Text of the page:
Enter Capulet, County Paris, and the Clown, a
But Montague is bound as well as I,
In penalty alike; and 'tis not hard, I think,
For men so old as we to keep the peace.
Of honourable reckoning are you both,
And pity 'tis you lived at odds so long.
But now, my lord, what say you to my suit?
But saying o'er what I have said before:
My child is yet a stranger in the world;
She hath not seen the change of fourteen years,
Let two more summers wither in their pride,
Ere we may think her ripe to be a bride.
Younger than she are happy mothers made.
And too soon marred are those so early made.
Earth hath swallowed all my hopes but she;
She's the hopeful lady of my earth.
But woo her, gentle Paris, get her heart.
My will to her consent is but a part,
And, she agreed, within her scope of choice
Lies my consent and fair according voice.
This night I hold an old accustomed feast,
Whereto I have invited many a guest,
Such as I love; and you among the store,
One more, most welcome, makes my number more.
At my poor house look to behold this night
Earth-treading stars that make dark heaven light.
Such comfort as do lusty young men feel
When well-apparelled April on the heel
Of limping winter treads, even such delight
Among fresh female buds shall you this night
Inherit at my house. Hear all; all see;
And like her most whose merit most shall be;
Which, on more view of many, mine, being one,
May stand in number, though in reckoning none.
Come, go with me. (To Servant) Go, sirrah, trudge about
Through fair Verona; find those persons out
Whose names are written there, and to them say,
My house and welcome on their pleasure stay.
Exeunt Capulet and Paris
Find them out whose names are written here! It
is written that the shoemaker should meddle with his
yard and the tailor with his last, the fisher with his pencil
last (n.) 5
wooden model of the foot, for shaping shoes
and the painter with his nets. But I am sent to find those
persons whose names are here writ, and can never find
what names the writing person hath here writ. I must
to the learned. In good time!
Enter Benvolio and Romeo
Tut, man, one fire burns out another's burning.
One pain is lessened by another's anguish.
Turn giddy, and be holp by backward turning.
One desperate grief cures with another's languish.
Take thou some new infection to thy eye,
And the rank poison of the old will die.
Your plantain leaf is excellent for that.
For what, I pray thee?
For your broken shin.
Why, Romeo, art thou mad?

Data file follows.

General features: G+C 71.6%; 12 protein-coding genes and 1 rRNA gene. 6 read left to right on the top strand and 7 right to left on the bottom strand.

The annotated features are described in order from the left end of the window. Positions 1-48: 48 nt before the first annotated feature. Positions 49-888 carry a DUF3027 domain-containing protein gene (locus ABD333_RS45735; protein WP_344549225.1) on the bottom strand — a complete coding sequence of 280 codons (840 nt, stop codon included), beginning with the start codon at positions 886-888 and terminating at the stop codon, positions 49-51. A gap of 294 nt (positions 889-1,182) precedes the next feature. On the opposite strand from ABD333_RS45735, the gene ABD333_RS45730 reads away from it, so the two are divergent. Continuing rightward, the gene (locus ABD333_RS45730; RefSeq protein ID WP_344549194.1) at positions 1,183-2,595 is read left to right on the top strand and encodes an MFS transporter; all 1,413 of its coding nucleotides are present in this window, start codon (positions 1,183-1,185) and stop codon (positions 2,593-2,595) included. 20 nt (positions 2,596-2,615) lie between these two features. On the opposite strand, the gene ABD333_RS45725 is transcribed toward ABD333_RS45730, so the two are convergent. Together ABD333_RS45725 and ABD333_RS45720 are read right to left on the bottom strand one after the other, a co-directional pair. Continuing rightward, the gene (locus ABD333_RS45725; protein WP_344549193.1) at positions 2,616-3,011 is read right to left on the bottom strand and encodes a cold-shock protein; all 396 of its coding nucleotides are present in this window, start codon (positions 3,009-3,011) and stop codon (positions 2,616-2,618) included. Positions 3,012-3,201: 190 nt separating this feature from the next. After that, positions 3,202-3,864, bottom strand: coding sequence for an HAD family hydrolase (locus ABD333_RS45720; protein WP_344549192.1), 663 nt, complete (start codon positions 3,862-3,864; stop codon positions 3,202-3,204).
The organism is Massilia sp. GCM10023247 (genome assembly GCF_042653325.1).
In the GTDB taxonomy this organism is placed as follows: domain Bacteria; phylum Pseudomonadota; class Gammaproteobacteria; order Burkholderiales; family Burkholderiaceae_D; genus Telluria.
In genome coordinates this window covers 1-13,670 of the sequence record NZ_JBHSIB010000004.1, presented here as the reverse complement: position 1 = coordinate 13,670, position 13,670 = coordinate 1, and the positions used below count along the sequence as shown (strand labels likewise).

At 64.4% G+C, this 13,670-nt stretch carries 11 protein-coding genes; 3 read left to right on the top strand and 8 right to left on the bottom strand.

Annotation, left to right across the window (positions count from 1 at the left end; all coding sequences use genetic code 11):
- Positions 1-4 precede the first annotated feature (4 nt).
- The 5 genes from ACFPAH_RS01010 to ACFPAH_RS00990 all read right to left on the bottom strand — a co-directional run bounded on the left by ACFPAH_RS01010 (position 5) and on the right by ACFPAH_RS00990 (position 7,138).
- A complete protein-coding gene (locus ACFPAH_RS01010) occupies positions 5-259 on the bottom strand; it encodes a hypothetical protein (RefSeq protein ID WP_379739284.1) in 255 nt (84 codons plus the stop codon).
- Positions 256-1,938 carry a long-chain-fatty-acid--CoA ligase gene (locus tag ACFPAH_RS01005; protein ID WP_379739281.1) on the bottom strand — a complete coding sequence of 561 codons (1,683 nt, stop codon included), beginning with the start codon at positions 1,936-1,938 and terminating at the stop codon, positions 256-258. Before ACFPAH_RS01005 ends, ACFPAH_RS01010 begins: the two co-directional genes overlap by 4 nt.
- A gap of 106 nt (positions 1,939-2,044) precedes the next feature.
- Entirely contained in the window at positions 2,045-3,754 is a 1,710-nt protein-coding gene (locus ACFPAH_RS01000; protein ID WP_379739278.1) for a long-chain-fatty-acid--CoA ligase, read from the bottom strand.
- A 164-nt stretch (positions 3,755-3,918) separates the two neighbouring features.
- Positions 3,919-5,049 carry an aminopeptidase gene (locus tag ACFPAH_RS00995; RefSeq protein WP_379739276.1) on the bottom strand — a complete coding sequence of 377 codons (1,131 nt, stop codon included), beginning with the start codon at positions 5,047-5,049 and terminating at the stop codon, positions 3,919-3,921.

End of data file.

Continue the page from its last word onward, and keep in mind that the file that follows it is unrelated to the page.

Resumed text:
Not mad, but bound more than a madman is;
Shut up in prison, kept without my food,
Whipped and tormented and – Good-e'en, good fellow.
God gi' good-e'en. I pray, sir, can you read?
Ay, mine own fortune in my misery.
Perhaps you have learned it without book. But
I pray, can you read anything you see?
Ay, if I know the letters and the language.
Ye say honestly. Rest you merry.
Stay, fellow. I can read.
He reads the letter
Signor Martino and his wife and daughters. County Anselm
and his beauteous sisters. The lady widow of Utruvio.
Signor Placentio and his lovely nieces. Mercutio and his
brother Valentine. Mine uncle Capulet, his wife and daughters.
My fair niece Rosaline and Livia. Signor Valentio and
his cousin Tybalt. Lucio and the lively Helena.
A fair assembly. Whither should they come?
Whither? To supper?
To our house.
Indeed I should have asked thee that before.
Now I'll tell you without asking. My master is
the great rich Capulet; and if you be not of the house of
Montagues, I pray come and crush a cup of wine. Rest
At this same ancient feast of Capulet's
Sups the fair Rosaline whom thou so loves,
With all the admired beauties of Verona.
Go thither, and, with unattainted eye
Compare her face with some that I shall show,
And I will make thee think thy swan a crow.
When the devout religion of mine eye
Maintains such falsehood, then turn tears to fires;
And these, who often drowned, could never die,
Transparent heretics, be burnt for liars!
One fairer than my love? The all-seeing sun
Ne'er saw her match since first the world begun.
Tut, you saw her fair, none else being by,
Herself poised with herself in either eye.
But in that crystal scales let there be weighed
Your lady's love against some other maid
That I will show you shining at this feast,
And she shall scant show well that now seems best.
I'll go along, no such sight to be shown,
But to rejoice in splendour of mine own.